What is a payment gateway?
A online payment gateway is basically an interface that works with a business's website and the service provider's servers and networks. It connects both these entities together, enabling the business to accept payments through their website in a secure and safe manner. E-commerce and mobile applications are becoming immensely popular with young consumers particularly and with their popularity, internet payment gateway solutions are also becoming popular. The ability to receive payment for products or services on a website is no longer a difficult task for businesses any more.
45% of Australian online shoppers claim that their preferred payment method for online purchases are credit or debit cards. An internet payment gateway is simply the code that links your webshop with your credit card. It allows the website to process the credit card information and ensures the payment is received. It works like a connection, through which online transactions can be moved automatically from the customer to the retailer.
With the help of payment gateway services, it becomes easy for websites to accept different types of online payments. Most online payment gateway solutions offer a complete payment solution. This means that instead of having to set up and run all the different interfaces, software, hardware, connections, and security yourself, the hosted payment gateway would do it for you. For many small-scale merchants, the ease of an internet payment gateway is a good way to gain access to e-commerce solutions.
How a payment gateway works
A payment gateway makes it possible for a website to accept a payment. It does this by exchanging information between the business website through any portal (this portal could be a website, mobile phone, or interactive voice response service) and the bank. In actual terms, the payment gateway works as a neutral third party between a business and its customers. It takes the money from customers when they make a purchase and then sends it to the business's account.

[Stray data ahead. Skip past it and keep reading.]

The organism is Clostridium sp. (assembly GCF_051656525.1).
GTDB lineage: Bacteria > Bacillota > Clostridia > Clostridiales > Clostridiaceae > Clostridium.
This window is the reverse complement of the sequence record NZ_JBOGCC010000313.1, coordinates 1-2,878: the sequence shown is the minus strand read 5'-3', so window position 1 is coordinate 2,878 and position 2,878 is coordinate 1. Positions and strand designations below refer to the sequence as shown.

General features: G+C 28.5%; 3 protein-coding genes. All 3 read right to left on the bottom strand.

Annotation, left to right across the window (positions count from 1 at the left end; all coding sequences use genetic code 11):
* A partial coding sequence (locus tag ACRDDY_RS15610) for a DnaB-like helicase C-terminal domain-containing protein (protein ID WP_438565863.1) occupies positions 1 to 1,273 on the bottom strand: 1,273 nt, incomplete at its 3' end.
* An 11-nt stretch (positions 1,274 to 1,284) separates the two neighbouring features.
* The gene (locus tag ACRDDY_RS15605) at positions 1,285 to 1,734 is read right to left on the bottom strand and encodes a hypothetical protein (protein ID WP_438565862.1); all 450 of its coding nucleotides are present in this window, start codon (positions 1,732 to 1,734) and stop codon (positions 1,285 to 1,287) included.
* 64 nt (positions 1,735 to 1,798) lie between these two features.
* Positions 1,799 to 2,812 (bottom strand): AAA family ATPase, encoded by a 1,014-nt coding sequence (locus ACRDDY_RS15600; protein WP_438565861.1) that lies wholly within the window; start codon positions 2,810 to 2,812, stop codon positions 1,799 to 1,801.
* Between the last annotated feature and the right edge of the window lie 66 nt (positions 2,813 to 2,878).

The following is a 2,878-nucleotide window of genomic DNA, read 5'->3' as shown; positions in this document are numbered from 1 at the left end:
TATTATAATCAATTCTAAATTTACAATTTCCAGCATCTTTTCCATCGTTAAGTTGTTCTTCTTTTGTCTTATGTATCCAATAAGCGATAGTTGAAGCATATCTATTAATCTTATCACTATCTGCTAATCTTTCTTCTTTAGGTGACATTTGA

You can think of a payment gateway as an independent credit card or a banker that facilitates the exchange of money online as a neutral party between buyers and sellers. Payment gateway for websites can be offered by banks to their customers and they can also be offered by specialised service providers as a part of their value-added service portfolio like SecurePay does.
Payment gateways execute a very vital part of online transactions. They authorise all the payments in a transaction between customers and businesses. This means the effective performance of your payment gateway is vital to help build security and trust with your customers.
A payment gateway codes all individual information and payment details. Credit card details, financial information, and other sensitive information are coded to allow it to be exchanged between seller and buyer without being visible to others.
The basic steps of how it works:
A form is given on websites for buyers to complete. All fields should be completed, particularly all the payment information. A preferred payment method is selected.
A customer will create an order on the website that they are buying from, by either finalising the order, or checking out their shopping cart or basket. They would do this by pressing a relevant button on the web-site.
Once the button is pressed, the website sends the order details to the payment gateway through a coded script. The buyer will then pay through the payment method that they have chosen earlier. The payment details are then sent either to the concerned bank or to the security page, where the buyer is requested to authenticate the transaction.
If the buyer cannot authenticate the transaction, the payment gateway closes the transaction.
Once the verification process is done, the transaction is then approved or declined. The main reasons for declining are usually failed verification or lack of funds in the customer's account. This information is given by the entity that has issued the customer's card, that is, by Visa, Mastercard, American Express, or any other card issuer.
The Payment gateway informs the merchant about the transaction.
The bank pays the money to the payment gateway
The payment gateway then pays the due amount into the business's merchant account and adds the transaction to Visa/MasterCard for a settlement.
The company that has issued the card pays the processing bank while taking the funds out from the card user's account.